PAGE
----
This is Currently the World’s Largest Iceberg

A gigantic chunk of ice recently broke off from an ice shelf in Antarctica, and is currently the world’s largest iceberg. The iceberg, dubbed A-76, measures around 4,320 square km (1,670 square miles) in size. At 170 km (106 miles) in length and 25 km (15 miles) wide, the iceberg is slightly larger than the Spanish island of Majorca, and bigger than the state of Rhode Island in the US.

A-76 was captured in the above image by ESA’s Copernicus Sentinel-1 satellite. Below is an animation of the iceberg calving off the Ronne Ice Shelf.

This animation of images from the Copernicus Sentinel-1 mission shows the giant slab of ice breaking off from the Ronne Ice Shelf, lying in the Weddell Sea, on 13 May 2021. Credit: ESA

While A-76 is huge, it’s not the biggest ever. It is only about one-third the size of the biggest iceberg in recorded history, B-15 which calved off of Antarctica’s Ross Ice Shelf 21 years ago. The B-15 iceberg covered more than 10,878 square km (4,200 square miles) when it broke away, according to NASA’s Earth Observatory

The iceberg was spotted by the British Antarctic Survey and confirmed with the Copernicus Sentinel-1 imagery. The Sentinel-1 mission consists of two polar-orbiting satellites that rely on C-band synthetic aperture radar imaging, which can take images day or night. This allows almost constant year-round viewing of remote regions like Antarctica.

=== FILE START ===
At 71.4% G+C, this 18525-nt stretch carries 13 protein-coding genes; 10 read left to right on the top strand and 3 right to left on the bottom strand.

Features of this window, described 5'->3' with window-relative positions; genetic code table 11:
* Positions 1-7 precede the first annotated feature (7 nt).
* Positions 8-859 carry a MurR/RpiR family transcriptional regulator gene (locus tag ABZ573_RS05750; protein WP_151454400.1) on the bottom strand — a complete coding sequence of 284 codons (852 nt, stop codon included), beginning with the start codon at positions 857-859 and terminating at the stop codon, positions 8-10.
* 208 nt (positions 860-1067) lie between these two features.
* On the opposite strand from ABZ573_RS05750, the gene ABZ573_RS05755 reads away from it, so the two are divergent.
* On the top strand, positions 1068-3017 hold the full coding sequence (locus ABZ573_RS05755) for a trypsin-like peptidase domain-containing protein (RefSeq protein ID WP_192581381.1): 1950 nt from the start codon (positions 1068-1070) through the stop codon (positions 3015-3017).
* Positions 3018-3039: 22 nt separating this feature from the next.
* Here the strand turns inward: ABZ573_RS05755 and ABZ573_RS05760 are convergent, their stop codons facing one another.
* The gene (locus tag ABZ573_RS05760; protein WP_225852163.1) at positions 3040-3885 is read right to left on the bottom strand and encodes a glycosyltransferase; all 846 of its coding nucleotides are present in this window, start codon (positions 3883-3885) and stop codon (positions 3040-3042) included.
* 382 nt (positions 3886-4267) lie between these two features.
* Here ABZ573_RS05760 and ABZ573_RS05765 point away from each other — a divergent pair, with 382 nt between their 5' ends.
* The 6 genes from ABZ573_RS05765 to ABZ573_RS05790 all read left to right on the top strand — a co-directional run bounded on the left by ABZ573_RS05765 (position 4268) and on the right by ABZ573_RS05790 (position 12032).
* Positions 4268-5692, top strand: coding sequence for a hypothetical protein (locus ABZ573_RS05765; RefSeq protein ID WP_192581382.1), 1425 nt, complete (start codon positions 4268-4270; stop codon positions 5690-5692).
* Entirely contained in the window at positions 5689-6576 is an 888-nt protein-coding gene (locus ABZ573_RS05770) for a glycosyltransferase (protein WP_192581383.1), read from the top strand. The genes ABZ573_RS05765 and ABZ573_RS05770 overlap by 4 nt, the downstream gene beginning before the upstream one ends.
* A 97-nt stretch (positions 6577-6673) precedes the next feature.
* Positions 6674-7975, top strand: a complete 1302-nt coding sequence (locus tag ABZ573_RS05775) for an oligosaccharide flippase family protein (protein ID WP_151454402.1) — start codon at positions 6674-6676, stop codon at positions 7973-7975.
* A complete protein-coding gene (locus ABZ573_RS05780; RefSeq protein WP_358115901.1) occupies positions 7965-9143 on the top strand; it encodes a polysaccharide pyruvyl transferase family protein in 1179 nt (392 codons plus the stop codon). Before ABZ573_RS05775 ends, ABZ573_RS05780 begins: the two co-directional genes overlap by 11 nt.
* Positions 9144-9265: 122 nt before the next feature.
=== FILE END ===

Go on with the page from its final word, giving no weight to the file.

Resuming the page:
Icebergs are named based on the Antarctic quadrant in which they were originally sighted, with then a sequential number when the iceberg breaks off. Antarctica is divided into quadrants, with the letters A, B, C and D used to denote the different regions. A-76 was spotted in the Bellingshausen/Weddell Sea quadrant and was the 76th iceberg tracked by the U.S. National Ice Center.

Source: ESA

Nancy Atkinson

Nancy has been with Universe Today since 2004, and has published over 6,000 articles on space exploration, astronomy, science and technology. She is the author of two books: "Eight Years to the Moon: the History of the Apollo Missions," (2019) which shares the stories of 60 engineers and scientists who worked behind the scenes to make landing on the Moon possible; and "Incredible Stories from Space: A Behind-the-Scenes Look at the Missions Changing Our View of the Cosmos" (2016) tells the stories of those who work on NASA's robotic missions to explore the Solar System and beyond. Follow Nancy on Twitter at https://twitter.com/Nancy_A and and Instagram at and https://www.instagram.com/nancyatkinson_ut/

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